But it turns out that I'd be nearly as wrong as the regulators. Actual figures from the industry tell a different story. Robert L. Bradley, Jr., president of the Institute for Energy Research, notes that though crude oil prices have increased above their historic average by a whopping 185 percent, gasoline prices have increased by only 25 percent. Increased efficiency in refining and transportation and marketing have actually decreased the margins for profits off of each barrel of oil. It looks like the increased profits of the oil refineries rest on that old principle of business: volume, volume, volume. Oh, and efficiency, too.

But those are mainland statistics. Are things different back on the distant island of Hawaii? Well, gasoline prices are higher, naturally. It's an outpost, so increased costs of transportation alone should lead to higher prices for consumers. Though the prices appear to be as natural as anything in society, Democratic politicians have been listening to the complainers. (I guess whining is natural, too.) And they've gone and done something. That's the biggest difference so far.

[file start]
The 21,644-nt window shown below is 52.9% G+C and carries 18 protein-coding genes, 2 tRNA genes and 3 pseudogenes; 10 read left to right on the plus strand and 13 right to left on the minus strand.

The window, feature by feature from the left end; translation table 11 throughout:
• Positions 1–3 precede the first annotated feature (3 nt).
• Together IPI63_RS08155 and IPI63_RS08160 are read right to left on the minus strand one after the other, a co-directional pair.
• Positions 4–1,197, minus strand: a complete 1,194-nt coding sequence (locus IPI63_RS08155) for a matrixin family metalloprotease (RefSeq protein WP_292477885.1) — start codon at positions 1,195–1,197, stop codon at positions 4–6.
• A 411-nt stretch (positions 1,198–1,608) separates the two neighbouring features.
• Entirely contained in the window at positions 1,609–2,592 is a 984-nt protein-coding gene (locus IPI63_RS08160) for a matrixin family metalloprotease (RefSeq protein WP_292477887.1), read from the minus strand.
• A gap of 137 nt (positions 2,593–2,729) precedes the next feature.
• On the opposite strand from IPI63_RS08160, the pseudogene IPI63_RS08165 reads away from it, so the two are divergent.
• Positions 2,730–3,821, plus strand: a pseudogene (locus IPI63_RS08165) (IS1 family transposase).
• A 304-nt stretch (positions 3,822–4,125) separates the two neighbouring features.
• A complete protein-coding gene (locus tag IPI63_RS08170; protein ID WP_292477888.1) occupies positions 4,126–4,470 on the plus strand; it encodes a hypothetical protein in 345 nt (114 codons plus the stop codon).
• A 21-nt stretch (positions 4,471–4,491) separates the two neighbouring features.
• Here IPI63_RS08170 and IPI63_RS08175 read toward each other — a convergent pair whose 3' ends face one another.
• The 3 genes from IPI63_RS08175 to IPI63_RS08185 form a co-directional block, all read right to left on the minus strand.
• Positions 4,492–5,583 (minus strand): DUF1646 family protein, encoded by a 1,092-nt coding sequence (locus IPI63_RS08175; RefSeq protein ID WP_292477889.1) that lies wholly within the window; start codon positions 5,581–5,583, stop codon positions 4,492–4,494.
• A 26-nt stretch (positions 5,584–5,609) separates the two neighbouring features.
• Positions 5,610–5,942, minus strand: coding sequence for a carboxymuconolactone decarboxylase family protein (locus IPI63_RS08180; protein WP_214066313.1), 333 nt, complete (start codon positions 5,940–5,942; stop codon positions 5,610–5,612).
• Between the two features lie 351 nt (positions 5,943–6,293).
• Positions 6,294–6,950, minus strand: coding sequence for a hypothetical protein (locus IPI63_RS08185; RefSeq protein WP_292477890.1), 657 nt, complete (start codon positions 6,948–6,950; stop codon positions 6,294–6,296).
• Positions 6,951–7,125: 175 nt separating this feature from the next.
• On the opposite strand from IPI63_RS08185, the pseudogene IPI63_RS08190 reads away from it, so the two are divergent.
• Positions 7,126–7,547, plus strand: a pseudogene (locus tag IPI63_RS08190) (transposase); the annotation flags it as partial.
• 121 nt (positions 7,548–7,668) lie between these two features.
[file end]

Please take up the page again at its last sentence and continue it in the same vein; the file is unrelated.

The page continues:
Scott Foster of Advocates for Consumer Rights, one of the groups that pushed the Hawaii oil cap bill, declares that his harebrained notion is "a grand experiment," and that his "hopes are very high." Looking to spread the gospel of regulation, he added, "If this bill works here, there are a lot of other states that are watching it and might do likewise."

It won't work there, of course. The real question is: will other states wait for the evidence to come in, or will they rush to consign us to long gas lines again, to suffer and fume (and breathe fumes) and tell stories that make no sense?

Paul Jacob is Senior Fellow at Americans for Limited Government, a partner organization. His daily Common Sense commentary appears on the Web, and on radio stations across America.